1983 Scorecard Vote
In 1983 Congress did set up a special commission to review the Reagan Administration's coal leasing policies. Many of the Administration's massive coal lease sales were environmentally destructive and could not be justified economically. Coal demand was way down and the previously leased federal coal reserves were already a glut on the market. Yet the Reagan Administration proposed to lease as much coal in 15 months as previous administrations has leased in 63 years. From an environmental standpoint, they chose some of the worst possible tracts. Some were next to National Parks. Others would have violated the Clean Air Act, or would have diverted and polluted scarce water resources. Some leases would have ruined habitat for thousands of wild animals, including bald eagles, bears and mountain lions. Some of the great treasures of the West could have been destroyed, from important dinosaur fossils to ancient Indian ruins.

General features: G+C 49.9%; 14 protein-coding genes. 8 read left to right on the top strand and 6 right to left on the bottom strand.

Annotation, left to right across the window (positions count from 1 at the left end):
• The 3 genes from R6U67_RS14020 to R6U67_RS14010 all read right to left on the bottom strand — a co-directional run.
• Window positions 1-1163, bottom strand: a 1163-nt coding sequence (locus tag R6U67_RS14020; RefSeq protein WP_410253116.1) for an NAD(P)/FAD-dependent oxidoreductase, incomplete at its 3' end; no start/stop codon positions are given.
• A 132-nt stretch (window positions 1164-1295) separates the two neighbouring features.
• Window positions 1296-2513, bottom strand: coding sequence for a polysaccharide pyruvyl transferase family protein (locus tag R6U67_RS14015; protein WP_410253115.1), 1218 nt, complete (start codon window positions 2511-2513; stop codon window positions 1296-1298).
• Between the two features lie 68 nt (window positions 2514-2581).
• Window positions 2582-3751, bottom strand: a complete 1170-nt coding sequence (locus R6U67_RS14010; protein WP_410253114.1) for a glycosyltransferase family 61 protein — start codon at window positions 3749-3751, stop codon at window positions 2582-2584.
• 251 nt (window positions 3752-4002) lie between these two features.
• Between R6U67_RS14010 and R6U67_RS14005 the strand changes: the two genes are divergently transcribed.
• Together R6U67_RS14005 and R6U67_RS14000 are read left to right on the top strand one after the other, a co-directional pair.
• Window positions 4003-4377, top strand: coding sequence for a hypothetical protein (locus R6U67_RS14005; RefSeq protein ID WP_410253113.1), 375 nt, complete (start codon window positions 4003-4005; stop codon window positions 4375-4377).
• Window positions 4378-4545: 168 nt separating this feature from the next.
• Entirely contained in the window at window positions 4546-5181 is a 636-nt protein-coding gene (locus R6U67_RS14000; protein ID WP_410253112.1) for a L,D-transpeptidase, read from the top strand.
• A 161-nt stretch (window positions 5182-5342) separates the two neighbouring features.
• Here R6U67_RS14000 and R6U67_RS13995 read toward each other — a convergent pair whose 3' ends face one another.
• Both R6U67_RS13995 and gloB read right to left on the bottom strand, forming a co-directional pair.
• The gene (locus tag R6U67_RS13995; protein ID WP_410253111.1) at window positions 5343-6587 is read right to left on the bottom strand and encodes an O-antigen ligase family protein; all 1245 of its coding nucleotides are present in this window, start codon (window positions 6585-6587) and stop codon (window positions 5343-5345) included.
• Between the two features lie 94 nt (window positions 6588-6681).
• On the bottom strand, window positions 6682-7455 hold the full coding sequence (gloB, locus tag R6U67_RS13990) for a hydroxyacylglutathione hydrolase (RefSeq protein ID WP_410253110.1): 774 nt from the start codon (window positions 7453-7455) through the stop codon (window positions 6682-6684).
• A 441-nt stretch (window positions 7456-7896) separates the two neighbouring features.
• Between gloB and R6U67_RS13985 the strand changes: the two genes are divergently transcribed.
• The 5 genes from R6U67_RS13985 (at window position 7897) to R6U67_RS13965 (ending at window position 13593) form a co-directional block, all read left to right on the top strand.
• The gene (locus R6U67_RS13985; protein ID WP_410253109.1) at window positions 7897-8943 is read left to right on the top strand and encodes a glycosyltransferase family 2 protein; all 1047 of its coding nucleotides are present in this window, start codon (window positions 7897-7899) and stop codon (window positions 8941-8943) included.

The vote is on the Bumpers amendment to ban all further coal leasing on federal lands after October 1, 1983, until 90 days after the special commission created by Congress had completed its report. This would give Congress an opportunity to review the program before any more federal coal giveaways took place.
Bumpers amendment approved 63-33; September 20, 1983. YES is the pro-environmental vote. (Bumpers amendment to fiscal 1984 Interior Appropriations bill, H.R. 3363). The Reagan Administration opposed the amendment, but the moratorium passed Congress and took effect. The commission's report criticized many aspects of the existing leasing program and made 30 recommendations for administrative action and six suggestions for changes in the law. After the moratorium was lifted, new Interior Secretary Clark suspended all coal leasing until new environmental impact statements could be prepared.